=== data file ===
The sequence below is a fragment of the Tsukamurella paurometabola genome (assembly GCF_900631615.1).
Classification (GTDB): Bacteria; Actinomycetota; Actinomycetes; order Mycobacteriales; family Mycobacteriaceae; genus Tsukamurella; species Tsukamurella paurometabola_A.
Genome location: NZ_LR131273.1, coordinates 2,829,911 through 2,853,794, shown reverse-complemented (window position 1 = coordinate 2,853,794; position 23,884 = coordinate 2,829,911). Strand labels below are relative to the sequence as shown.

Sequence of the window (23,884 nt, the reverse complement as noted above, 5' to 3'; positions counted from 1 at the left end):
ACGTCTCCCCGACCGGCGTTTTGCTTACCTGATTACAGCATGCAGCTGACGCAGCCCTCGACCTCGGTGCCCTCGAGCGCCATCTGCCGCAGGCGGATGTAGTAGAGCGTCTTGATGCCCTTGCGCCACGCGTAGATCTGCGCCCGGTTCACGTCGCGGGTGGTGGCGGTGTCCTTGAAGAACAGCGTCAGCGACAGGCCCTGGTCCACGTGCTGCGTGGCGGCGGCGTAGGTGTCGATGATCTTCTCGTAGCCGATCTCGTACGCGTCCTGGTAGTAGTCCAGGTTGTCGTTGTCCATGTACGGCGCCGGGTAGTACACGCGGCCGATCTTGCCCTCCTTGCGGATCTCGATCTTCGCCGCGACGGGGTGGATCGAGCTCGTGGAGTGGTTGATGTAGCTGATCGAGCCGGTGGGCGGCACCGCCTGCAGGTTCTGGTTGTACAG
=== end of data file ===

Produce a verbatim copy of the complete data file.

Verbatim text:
The sequence below is a fragment of the Tsukamurella paurometabola genome (assembly GCF_900631615.1).
Classification (GTDB): Bacteria; Actinomycetota; Actinomycetes; order Mycobacteriales; family Mycobacteriaceae; genus Tsukamurella; species Tsukamurella paurometabola_A.
Genome location: NZ_LR131273.1, coordinates 2,829,911 through 2,853,794, shown reverse-complemented (window position 1 = coordinate 2,853,794; position 23,884 = coordinate 2,829,911). Strand labels below are relative to the sequence as shown.

Sequence of the window (23,884 nt, the reverse complement as noted above, 5' to 3'; positions counted from 1 at the left end):
ACGTCTCCCCGACCGGCGTTTTGCTTACCTGATTACAGCATGCAGCTGACGCAGCCCTCGACCTCGGTGCCCTCGAGCGCCATCTGCCGCAGGCGGATGTAGTAGAGCGTCTTGATGCCCTTGCGCCACGCGTAGATCTGCGCCCGGTTCACGTCGCGGGTGGTGGCGGTGTCCTTGAAGAACAGCGTCAGCGACAGGCCCTGGTCCACGTGCTGCGTGGCGGCGGCGTAGGTGTCGATGATCTTCTCGTAGCCGATCTCGTACGCGTCCTGGTAGTAGTCCAGGTTGTCGTTGTCCATGTACGGCGCCGGGTAGTACACGCGGCCGATCTTGCCCTCCTTGCGGATCTCGATCTTCGCCGCGACGGGGTGGATCGAGCTCGTGGAGTGGTTGATGTAGCTGATCGAGCCGGTGGGCGGCACCGCCTGCAGGTTCTGGTTGTACAG